Toy train sets evoke nostalgia, enthusiasm in adult men
By Michael Tarm
By Michael Tarm
DOWNERS GROVE, Ill. — On a Christmas long ago, Ken Hammer slipped a gift under the family tree he felt sure would delight his two young children: a German-made electric train set, complete with a replica 1930s steam engine.
The kids weren't thrilled. But Dad was.
"It rekindled a passion in me. It all blossomed from there," said Hammer, a 58-year-old financial adviser in Chicago.
Eighteen years later, that set has grown to 500 feet of track, 200 cars and 25 engines, some of which whistled and chugged around a living room Christmas tree recently at Hammer's Victorian home.
A legion of aficionados across the country — usually men near or in retirement — devote their free time to buying, maintaining and playing with expensive and elaborate toy trains in their basements, garages or backyards.
With some layouts costing tens of thousands of dollars, a prerequisite for toy-train junkies is plenty of cash. An engine like the brass-bodied Garratt MS0072 LS steamer, for instance, runs about $4,500.
"It's a rich man's toy," said Elaine Silets, owner of Huff & Puff Industries, which designs and installs elaborate track layouts. Her Barrington-based company's layouts start at $25,000 "and go skyward from there," she said.
It was only after entering middle age, well into successful careers, that many devotees of high-end trains were able to indulge their passion.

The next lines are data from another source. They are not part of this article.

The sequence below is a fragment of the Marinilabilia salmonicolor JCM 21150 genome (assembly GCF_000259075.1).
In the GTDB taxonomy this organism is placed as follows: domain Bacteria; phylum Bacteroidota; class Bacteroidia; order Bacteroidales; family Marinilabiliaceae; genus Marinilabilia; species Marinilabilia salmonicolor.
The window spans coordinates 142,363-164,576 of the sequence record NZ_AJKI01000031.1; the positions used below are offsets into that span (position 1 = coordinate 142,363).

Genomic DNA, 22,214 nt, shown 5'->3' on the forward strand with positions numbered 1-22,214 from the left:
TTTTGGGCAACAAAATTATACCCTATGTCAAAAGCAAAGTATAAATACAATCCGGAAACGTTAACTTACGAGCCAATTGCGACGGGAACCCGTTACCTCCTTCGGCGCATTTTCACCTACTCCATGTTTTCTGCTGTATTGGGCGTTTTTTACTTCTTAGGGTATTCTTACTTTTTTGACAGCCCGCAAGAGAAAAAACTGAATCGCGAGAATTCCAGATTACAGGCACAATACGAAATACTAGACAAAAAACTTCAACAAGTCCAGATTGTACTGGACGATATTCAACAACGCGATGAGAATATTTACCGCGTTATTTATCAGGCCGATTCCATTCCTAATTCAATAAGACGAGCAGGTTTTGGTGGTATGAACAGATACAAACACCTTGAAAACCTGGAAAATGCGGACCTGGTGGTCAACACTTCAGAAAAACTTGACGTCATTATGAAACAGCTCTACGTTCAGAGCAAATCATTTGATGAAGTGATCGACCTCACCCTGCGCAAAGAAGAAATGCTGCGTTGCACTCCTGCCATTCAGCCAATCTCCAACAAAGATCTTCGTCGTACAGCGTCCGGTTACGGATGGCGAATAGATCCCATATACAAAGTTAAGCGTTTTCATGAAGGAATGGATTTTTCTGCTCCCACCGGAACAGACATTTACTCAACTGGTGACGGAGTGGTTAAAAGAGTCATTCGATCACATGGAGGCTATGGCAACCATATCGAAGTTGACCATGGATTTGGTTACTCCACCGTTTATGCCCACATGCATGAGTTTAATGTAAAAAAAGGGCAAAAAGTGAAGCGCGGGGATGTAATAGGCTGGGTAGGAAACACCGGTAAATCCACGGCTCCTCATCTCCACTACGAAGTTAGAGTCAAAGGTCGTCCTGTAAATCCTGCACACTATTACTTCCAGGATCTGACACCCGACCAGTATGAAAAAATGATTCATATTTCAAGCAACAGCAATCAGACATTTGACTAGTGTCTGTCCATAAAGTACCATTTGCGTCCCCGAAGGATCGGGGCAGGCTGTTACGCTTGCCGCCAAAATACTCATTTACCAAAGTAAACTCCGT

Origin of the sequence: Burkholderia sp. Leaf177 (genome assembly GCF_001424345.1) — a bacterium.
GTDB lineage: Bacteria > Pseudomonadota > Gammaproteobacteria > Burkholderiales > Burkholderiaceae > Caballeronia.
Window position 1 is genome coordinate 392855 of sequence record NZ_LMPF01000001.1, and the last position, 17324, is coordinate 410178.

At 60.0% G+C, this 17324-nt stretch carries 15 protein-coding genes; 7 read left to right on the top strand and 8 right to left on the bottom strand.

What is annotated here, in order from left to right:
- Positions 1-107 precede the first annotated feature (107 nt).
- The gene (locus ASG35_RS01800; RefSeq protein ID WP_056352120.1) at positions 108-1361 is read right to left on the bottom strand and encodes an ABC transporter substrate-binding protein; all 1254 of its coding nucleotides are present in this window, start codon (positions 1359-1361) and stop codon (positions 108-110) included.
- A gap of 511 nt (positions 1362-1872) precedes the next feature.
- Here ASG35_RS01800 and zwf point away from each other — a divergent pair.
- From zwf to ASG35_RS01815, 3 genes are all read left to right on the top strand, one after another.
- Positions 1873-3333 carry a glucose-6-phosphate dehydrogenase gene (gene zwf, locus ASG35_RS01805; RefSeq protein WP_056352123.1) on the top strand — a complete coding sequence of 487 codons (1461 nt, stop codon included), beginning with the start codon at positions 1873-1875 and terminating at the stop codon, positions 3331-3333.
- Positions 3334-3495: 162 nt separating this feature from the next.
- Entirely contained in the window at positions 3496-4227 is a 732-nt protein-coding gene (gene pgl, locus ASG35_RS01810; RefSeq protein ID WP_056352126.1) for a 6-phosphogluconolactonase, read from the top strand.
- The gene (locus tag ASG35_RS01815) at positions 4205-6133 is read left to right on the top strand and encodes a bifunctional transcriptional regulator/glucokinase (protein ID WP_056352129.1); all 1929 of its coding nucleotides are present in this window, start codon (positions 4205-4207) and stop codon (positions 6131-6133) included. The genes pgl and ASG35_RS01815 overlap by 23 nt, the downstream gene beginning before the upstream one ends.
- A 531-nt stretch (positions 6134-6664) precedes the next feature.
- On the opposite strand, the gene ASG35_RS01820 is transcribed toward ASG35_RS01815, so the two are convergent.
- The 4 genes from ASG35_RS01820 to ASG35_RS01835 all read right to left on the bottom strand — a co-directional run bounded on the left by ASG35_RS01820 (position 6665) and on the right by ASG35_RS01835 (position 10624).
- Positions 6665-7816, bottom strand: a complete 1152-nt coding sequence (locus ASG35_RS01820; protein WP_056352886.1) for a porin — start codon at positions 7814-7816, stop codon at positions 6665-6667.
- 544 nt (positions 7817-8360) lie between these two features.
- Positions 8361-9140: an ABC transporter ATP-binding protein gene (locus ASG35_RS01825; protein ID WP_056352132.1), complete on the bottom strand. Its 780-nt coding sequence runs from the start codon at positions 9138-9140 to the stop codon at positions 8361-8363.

"Once your family is taken care of, your children are raised, you can do these kinds of things," said Fred Haverkamp, a 58-year-old owner of a Chicago metals factory. "I can afford to fulfill these fantasies now."
There's a strong nostalgic streak in most model railroaders. Many had toy trains as kids, before the age of video games and computers, when a Lionel locomotive was a child's dream Christmas gift.
For many older men, "a lot of it is returning to your childhood and returning to your youth," said Hammer, who got a train set for Christmas as a boy.
Most ardent hobbyists also are old enough to remember the heyday of the railways. Haverkamp recalls sitting by the railroad tracks for hours as a boy, watching trains whoosh past.
"When it went by, a steam train sounded like a tornado," he said. "The vibration going through you was indescribable. It was a beautiful sight."
He has spent more than $50,000 constructing a quarter-acre layout in his backyard, with 2,500 feet of track that winds and crisscrosses through miniature towns, tunnels and mountains fashioned from stone blocks. Haverkamp built much of the layout, including the bridges, himself, often using equipment at his factory.
Some aficionados obsess over details, adding miniature human figures in period clothing or fully furnished houses, accurate down to toilets smaller than a pencil eraser.
Many are such perfectionists that even a derailment is seen as a mark of dishonor, said Don Miller, a 76-year-old retired business executive with an outdoor set at his home on Chicago's North Shore.
"I get a kick out of the derailings, the crashes, the imperfections," he said. "But I'm the exception among these guys."
But as younger generations turn to video games and other electronic toys, the future of the hobby is unclear. The average age of devotees was about 30 in the 1970s, around 40 in the 1980s and 50-plus in the 1990s, according Sam Posey's book "Playing With Trains."
A lot of kids "find it boring," Hammer said. "It's not action-packed all the time."
In fact, when it comes to holiday gifts, the tables are turned at the Hammer household.
It's his kids who buy him toy trains for Christmas.